Green China

The challenge of rethinking our approach to housing and economic development to meet the climate change challenge may seem like a big change, but our scale is small compared to the emerging economies in China and India. 

A new Arup project in Dongtan, China, visited by John Prescott last month, shows what could be possible. The project team is creating a new city on a carbon-neutral basis.

The Chinese authorities have selected Arup to develop the masterplan for the new 'eco city' of Dontang to shift from an environmentally unsustainable model of development. Dongtan will be a city of three villages. Phase one should be completed by 2010, in time for the World Expo in Shanghai, and will accommodate a population of 50,000, rising to a projected 500,000 by 2040. Dongtan will be self-supporting, generating all its energy needs, including transport, from renewables and will have zero emissions from the tailpipes of vehicles.

The city region will supply the bulk of its energy from wind turbines, bio-fuels and recycling organic material. An Energy Centre will contain the energy supply centre for the entire city of Dongtan. Most of the city's waste will be recycled and organic waste will be composted or used as bio-mass for energy production. There will be no landfill of waste and human sewage will be processed for irrigation and composting.

A combination of traditional and innovative building technologies will reduce energy requirements associated with heating and cooling of buildings by up to 70%.  Dongtan will be a city linked by a combination of cycle-paths, pedestrian routes and varied modes of public transport, including buses and water-taxis.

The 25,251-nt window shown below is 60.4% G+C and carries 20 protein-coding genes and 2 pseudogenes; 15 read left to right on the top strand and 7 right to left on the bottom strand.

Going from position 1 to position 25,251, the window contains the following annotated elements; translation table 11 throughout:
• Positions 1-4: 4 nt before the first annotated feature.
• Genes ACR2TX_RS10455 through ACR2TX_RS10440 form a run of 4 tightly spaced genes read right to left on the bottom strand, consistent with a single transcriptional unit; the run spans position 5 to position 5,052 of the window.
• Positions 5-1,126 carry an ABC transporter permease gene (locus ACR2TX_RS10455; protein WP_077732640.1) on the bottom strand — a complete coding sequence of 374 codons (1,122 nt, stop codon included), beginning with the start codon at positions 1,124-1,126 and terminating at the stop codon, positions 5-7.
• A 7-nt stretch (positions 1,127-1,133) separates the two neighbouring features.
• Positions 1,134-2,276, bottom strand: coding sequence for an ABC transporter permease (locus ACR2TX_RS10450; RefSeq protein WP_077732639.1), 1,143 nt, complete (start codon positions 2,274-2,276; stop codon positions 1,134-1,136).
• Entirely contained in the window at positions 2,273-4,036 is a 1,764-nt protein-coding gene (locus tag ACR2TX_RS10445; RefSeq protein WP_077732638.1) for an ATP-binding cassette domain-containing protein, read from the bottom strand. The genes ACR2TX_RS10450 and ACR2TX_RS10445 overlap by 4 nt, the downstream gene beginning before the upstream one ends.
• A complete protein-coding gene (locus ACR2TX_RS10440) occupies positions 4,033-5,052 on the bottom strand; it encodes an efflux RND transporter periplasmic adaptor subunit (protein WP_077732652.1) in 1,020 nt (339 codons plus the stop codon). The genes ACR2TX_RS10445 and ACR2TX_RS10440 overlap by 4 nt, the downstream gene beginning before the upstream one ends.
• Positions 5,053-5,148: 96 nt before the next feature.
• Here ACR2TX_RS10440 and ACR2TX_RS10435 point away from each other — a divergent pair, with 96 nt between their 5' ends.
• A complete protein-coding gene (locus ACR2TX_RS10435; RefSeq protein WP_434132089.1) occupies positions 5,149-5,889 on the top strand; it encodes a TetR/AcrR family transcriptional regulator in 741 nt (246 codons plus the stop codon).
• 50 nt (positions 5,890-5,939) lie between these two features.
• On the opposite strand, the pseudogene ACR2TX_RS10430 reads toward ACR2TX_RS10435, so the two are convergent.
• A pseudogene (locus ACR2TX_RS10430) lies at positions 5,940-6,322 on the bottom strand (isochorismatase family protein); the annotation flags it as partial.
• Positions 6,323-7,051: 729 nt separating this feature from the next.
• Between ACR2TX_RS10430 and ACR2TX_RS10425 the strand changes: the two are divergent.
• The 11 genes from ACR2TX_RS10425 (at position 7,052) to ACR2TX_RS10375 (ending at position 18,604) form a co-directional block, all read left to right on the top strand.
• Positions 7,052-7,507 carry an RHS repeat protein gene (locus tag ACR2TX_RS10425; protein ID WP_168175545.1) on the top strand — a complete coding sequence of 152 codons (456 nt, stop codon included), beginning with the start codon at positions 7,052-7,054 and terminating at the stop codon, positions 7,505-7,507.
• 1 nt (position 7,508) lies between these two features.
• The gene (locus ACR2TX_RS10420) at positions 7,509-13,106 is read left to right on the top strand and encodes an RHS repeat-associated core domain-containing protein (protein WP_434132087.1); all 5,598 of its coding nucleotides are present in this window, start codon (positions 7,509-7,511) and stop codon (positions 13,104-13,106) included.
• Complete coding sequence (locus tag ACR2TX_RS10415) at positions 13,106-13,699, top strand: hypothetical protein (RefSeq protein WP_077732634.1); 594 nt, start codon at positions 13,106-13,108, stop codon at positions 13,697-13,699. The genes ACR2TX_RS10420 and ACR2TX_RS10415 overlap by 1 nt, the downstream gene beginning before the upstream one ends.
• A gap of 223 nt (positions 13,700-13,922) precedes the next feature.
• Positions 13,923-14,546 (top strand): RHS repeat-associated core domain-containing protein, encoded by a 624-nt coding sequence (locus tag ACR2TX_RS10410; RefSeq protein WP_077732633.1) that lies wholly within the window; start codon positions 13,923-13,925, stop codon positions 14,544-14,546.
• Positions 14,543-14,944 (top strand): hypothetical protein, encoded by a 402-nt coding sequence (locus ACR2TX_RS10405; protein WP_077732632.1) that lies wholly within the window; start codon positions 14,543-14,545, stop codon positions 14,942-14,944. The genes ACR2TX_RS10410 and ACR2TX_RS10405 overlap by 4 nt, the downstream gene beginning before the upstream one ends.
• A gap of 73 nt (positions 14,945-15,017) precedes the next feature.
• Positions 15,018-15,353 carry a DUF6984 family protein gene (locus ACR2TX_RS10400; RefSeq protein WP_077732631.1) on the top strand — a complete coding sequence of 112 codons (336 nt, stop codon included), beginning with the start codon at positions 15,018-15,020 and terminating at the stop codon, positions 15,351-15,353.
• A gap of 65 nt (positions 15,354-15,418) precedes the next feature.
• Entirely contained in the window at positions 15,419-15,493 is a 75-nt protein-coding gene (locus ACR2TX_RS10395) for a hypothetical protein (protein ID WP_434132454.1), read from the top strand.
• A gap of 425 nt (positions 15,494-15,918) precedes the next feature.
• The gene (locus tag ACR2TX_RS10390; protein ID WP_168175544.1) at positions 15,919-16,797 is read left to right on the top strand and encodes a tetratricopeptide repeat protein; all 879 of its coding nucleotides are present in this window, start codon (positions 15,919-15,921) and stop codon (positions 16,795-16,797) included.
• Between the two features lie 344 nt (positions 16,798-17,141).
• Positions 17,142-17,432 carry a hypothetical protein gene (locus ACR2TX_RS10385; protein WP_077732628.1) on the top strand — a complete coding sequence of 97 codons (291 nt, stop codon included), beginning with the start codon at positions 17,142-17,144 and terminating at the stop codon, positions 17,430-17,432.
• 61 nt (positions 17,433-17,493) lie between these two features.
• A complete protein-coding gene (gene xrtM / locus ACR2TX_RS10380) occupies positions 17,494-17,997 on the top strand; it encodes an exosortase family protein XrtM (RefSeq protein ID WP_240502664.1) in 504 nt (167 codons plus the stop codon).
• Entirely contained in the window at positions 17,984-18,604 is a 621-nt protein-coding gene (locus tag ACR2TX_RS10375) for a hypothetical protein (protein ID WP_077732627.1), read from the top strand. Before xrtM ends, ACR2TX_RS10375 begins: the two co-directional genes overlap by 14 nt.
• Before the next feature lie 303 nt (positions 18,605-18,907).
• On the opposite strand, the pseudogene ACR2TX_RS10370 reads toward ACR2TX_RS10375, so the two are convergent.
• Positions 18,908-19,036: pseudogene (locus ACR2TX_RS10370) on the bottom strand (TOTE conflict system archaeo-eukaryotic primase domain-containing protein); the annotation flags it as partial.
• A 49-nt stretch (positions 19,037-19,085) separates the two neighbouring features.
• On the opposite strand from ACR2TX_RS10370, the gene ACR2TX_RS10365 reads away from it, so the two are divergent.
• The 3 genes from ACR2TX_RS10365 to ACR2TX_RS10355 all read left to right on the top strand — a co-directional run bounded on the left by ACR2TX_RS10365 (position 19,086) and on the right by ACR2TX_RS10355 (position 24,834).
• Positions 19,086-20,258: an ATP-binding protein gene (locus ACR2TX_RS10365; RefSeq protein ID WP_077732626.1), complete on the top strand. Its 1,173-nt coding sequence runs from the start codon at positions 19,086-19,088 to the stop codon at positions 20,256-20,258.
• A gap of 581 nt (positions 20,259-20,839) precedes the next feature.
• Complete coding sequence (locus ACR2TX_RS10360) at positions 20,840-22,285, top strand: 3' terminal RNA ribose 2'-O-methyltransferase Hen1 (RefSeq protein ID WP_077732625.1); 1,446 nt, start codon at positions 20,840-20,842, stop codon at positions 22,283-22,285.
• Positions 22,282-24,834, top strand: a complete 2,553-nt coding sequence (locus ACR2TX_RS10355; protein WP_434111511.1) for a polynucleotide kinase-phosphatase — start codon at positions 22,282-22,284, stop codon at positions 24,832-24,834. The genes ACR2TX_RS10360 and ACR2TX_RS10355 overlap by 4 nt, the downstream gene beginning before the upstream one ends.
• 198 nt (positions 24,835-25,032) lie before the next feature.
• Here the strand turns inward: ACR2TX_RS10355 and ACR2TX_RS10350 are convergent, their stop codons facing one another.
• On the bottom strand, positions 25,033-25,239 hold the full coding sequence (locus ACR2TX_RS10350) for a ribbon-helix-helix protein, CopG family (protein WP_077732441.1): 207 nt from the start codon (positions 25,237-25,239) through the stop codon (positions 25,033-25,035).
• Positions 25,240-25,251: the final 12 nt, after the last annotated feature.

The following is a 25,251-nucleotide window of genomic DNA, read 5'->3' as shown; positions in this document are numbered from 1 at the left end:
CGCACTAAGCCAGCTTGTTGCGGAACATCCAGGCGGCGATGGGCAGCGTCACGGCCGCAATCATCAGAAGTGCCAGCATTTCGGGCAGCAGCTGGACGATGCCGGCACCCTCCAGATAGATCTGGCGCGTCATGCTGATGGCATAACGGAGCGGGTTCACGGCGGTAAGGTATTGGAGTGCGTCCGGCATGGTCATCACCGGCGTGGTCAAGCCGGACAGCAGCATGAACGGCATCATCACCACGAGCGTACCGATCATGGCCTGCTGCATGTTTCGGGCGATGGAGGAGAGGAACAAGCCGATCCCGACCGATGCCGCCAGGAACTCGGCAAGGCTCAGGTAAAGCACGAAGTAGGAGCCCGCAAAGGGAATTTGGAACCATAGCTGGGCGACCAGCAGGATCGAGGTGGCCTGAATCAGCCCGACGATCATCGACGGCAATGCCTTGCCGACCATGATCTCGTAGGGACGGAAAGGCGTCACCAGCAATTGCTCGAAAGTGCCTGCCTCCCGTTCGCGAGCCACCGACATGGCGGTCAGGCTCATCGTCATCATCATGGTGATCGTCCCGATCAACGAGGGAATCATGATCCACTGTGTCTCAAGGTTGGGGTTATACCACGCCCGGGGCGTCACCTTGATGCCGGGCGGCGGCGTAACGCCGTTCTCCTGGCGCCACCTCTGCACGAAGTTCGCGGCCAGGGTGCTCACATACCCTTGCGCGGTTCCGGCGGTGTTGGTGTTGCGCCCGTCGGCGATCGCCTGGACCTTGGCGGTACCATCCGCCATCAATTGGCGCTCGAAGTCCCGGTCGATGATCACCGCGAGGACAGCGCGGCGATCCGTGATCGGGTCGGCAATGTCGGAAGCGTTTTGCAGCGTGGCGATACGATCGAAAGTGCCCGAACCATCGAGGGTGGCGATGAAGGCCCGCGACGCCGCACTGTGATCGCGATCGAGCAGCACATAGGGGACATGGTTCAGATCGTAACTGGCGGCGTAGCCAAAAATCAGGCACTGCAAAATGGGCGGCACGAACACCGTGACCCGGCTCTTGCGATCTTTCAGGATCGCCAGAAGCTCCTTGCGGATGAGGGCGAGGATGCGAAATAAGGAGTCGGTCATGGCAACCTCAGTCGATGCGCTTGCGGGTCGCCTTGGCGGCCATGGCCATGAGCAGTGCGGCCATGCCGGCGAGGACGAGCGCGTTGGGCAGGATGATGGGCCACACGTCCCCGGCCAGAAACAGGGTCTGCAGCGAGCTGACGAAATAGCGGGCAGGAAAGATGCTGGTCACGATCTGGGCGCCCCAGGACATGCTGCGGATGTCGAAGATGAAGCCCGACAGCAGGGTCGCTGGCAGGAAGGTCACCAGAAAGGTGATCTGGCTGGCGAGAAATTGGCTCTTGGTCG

You get the picture.  Arup believe this is transferable to the UK. The Thames Gateway will help us to find out.

posted on 07 March 2006 15:21 by David Miliband
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# 17 March 2006 11:35 Ian Christie wrote:
re: Green China

Dear David
Good to see the blog and delighted to see this reference to the important developments in China. The Chinese government is beginning to make a momentous shift towards more sustainable development in its economic strategy.China and major new powers such as India will be a crucial testbed for new designs and technologies.
Making large-scale communities sustainable will depend not only on innovative design and technology but also on innovation in people's networks of consumption and everyday neighbourhood life. I'd be happy to share with you and colleagues work done with my colleagues at Surrey County Council in a project called ChangeLAB, an EU-wide programme we lead on a base of knowledge on effective measures to encourage sustainable behaviour at the very local level in relation to waste, energy, travel and water use.